SAN FRANCISCO—Landa Lee, 76, was struck and killed by a vehicle while crossing Pine Street on Wednesday, September 16.

At 3:04 p.m. ,Lee was making her way across the corridor when a female,  in her forties, turned her Audi SUV left onto Pine Street and struck the victim, said SFPD Public Information Officer Albie Esparza.

Lee suffered multiple traumatic head injuries and was transported to San Francisco General Hospital in critical condition, where she later “succumbed to her injuries.”

Her death happened hours after an 8 a.m. press conference, held by District 6 Supervisor Jane Kim, who debuted 150 banners depicting the faces of local residents alongside the message, “Slow down! We live here.” The neighborly portraits hang from light poles along SoMa.

“These banners portray real residents and small business owners uniting across neighborhoods lines for a common goal–zero pedestrian deaths by 2024. I am committed to improving pedestrian safety not just in District 6, but in all of San Francisco,” said Kim at the press conference.

The safety banners are a component of the city’s Vision Zero SF program, which was adopted as a policy in 2014. According to its website, Vision Zero SF strives “to build better and safer streets, educate the public on traffic safety, enforce traffic laws, and adopt policy changes that save lives.” By making traffic safety the number one concern of all San Francisco residents and policy-makers, the campaign believes that enforcement of such hazards and precautions will pave the way to a safer and brighter future.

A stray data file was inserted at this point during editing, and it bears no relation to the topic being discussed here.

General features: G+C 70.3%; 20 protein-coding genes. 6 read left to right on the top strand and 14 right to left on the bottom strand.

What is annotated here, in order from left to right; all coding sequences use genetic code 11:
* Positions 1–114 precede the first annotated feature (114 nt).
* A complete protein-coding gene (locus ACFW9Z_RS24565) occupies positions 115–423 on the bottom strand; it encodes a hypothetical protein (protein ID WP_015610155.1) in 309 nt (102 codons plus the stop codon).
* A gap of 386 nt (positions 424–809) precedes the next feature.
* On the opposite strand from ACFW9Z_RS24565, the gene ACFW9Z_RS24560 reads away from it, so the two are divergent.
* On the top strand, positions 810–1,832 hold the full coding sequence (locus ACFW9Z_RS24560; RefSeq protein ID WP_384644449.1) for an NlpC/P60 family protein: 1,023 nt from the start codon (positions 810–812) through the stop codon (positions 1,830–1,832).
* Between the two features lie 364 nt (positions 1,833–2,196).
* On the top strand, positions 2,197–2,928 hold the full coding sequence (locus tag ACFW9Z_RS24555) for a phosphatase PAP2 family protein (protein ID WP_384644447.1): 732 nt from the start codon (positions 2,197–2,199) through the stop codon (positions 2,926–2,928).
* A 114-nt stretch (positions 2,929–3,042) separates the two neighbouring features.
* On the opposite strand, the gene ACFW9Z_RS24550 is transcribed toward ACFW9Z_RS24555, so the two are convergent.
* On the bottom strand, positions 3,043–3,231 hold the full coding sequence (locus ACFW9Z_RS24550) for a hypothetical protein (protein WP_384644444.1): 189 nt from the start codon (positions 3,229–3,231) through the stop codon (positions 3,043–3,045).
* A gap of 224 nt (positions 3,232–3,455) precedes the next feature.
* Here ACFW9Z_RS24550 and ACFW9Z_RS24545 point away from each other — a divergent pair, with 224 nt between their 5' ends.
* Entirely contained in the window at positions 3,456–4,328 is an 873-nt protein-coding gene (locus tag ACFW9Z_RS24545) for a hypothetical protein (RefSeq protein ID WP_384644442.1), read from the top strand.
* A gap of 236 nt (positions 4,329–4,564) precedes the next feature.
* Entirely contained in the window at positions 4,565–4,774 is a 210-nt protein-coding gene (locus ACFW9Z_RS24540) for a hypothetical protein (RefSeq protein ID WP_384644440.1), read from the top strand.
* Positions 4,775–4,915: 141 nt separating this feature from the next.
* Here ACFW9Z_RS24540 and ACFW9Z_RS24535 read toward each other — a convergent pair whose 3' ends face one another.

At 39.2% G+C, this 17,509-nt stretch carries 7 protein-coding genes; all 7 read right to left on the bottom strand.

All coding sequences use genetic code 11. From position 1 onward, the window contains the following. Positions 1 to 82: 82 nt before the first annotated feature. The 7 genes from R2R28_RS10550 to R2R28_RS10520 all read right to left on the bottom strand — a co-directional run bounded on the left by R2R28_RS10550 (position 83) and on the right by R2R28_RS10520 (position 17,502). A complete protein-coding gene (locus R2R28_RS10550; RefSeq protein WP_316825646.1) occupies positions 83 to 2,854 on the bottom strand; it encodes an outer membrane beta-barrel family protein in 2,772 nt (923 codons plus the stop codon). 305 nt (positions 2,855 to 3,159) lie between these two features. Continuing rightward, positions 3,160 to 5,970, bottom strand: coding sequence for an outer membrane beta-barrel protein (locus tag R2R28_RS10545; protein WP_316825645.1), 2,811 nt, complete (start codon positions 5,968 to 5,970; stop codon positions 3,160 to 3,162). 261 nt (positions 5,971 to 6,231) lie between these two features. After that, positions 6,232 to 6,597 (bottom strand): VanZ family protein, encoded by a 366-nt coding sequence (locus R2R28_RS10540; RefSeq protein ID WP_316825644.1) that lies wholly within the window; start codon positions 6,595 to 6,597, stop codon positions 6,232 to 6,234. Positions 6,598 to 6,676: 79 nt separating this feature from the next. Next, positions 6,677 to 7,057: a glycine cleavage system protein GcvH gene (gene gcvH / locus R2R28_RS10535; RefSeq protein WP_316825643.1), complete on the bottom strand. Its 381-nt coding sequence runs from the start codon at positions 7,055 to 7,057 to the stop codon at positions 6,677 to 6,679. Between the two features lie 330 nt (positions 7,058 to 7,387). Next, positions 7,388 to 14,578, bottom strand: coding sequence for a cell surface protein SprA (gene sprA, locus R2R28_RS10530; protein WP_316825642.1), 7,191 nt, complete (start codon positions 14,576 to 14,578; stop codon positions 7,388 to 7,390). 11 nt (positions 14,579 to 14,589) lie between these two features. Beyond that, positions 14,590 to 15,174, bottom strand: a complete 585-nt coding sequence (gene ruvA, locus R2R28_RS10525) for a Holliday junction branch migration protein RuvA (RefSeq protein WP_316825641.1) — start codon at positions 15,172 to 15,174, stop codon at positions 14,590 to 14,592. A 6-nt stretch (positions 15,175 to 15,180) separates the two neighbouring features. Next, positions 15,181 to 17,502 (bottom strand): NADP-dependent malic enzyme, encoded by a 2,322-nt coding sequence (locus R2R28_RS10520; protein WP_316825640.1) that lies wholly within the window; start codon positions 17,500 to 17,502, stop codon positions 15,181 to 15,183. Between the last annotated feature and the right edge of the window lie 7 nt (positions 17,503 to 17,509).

In regards to Landa Lee’s accident, Vision Zero SF took to their Facebook page to post: “We are deeply saddened to hear about the pedestrian death at the corner of Pine and Leavenworth this week. Our condolences go out to her friends and family.”

Every year 30 pedestrians die and more than 200 are injured on San Francisco city streets. According to Vision Zero SF, 70 percent of these collisions take place on 12 percent of the 49-square-mile metropolis. “The goal is to calm traffic, enhance visibility and improve the organization of our streets,” says the website.

According to the state Office of Traffic Safety, San Francisco ranks the worst area for walking-related traffic injuries in California. A new study by the city’s Department of Public Health and Municipal Transportation Agency found that 3 to 4 percent of more drivers yielded to pedestrians at intersections, where intervention has taken place. The difference between 84 percent and 87 percent exhibits that 419 more drivers yielded at peak commuting times per hour than before the initiation of the program.

Vision Zero SF comprises five Board of Supervisors members, including Jane Kim as the Chair, Norman Yee as Vice Chair, as well as Mark Farrell, Eric Mar and Scott Wiener. The Supervisors take on the position of Transportation Authority Commissioners.

To learn more about the city’s efforts in making San Francisco streets safe for all visit  the Vision Zero SF website.